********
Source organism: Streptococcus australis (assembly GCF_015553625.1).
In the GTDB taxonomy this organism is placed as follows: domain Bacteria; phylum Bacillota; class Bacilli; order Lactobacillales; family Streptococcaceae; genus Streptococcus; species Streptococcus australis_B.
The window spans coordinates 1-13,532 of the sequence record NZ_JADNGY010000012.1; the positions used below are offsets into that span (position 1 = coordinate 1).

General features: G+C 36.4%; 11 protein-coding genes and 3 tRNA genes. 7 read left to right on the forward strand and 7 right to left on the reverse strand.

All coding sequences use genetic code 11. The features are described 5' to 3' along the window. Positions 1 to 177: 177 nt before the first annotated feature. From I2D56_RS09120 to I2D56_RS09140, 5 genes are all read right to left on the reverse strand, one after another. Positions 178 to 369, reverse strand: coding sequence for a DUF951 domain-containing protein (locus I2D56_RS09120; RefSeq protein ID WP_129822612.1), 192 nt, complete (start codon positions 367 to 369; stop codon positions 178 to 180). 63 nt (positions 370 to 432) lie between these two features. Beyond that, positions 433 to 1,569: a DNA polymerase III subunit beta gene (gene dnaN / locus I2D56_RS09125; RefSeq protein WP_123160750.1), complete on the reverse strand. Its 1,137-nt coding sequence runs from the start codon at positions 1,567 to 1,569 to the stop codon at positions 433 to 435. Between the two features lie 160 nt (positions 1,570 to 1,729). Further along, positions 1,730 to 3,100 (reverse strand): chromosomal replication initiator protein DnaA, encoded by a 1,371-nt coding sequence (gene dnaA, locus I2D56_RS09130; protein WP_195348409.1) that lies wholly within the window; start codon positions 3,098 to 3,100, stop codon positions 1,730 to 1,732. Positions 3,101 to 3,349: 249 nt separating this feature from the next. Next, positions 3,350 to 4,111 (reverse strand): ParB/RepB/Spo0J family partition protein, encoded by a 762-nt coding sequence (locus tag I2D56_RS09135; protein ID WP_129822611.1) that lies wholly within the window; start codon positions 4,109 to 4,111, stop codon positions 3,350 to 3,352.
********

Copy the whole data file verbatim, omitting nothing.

Source organism: Streptococcus australis (assembly GCF_015553625.1).
In the GTDB taxonomy this organism is placed as follows: domain Bacteria; phylum Bacillota; class Bacilli; order Lactobacillales; family Streptococcaceae; genus Streptococcus; species Streptococcus australis_B.
The window spans coordinates 1-13,532 of the sequence record NZ_JADNGY010000012.1; the positions used below are offsets into that span (position 1 = coordinate 1).

General features: G+C 36.4%; 11 protein-coding genes and 3 tRNA genes. 7 read left to right on the forward strand and 7 right to left on the reverse strand.

All coding sequences use genetic code 11. The features are described 5' to 3' along the window. Positions 1 to 177: 177 nt before the first annotated feature. From I2D56_RS09120 to I2D56_RS09140, 5 genes are all read right to left on the reverse strand, one after another. Positions 178 to 369, reverse strand: coding sequence for a DUF951 domain-containing protein (locus I2D56_RS09120; RefSeq protein ID WP_129822612.1), 192 nt, complete (start codon positions 367 to 369; stop codon positions 178 to 180). 63 nt (positions 370 to 432) lie between these two features. Beyond that, positions 433 to 1,569: a DNA polymerase III subunit beta gene (gene dnaN / locus I2D56_RS09125; RefSeq protein WP_123160750.1), complete on the reverse strand. Its 1,137-nt coding sequence runs from the start codon at positions 1,567 to 1,569 to the stop codon at positions 433 to 435. Between the two features lie 160 nt (positions 1,570 to 1,729). Further along, positions 1,730 to 3,100 (reverse strand): chromosomal replication initiator protein DnaA, encoded by a 1,371-nt coding sequence (gene dnaA, locus I2D56_RS09130; protein WP_195348409.1) that lies wholly within the window; start codon positions 3,098 to 3,100, stop codon positions 1,730 to 1,732. Positions 3,101 to 3,349: 249 nt separating this feature from the next. Next, positions 3,350 to 4,111 (reverse strand): ParB/RepB/Spo0J family partition protein, encoded by a 762-nt coding sequence (locus tag I2D56_RS09135; protein ID WP_129822611.1) that lies wholly within the window; start codon positions 4,109 to 4,111, stop codon positions 3,350 to 3,352.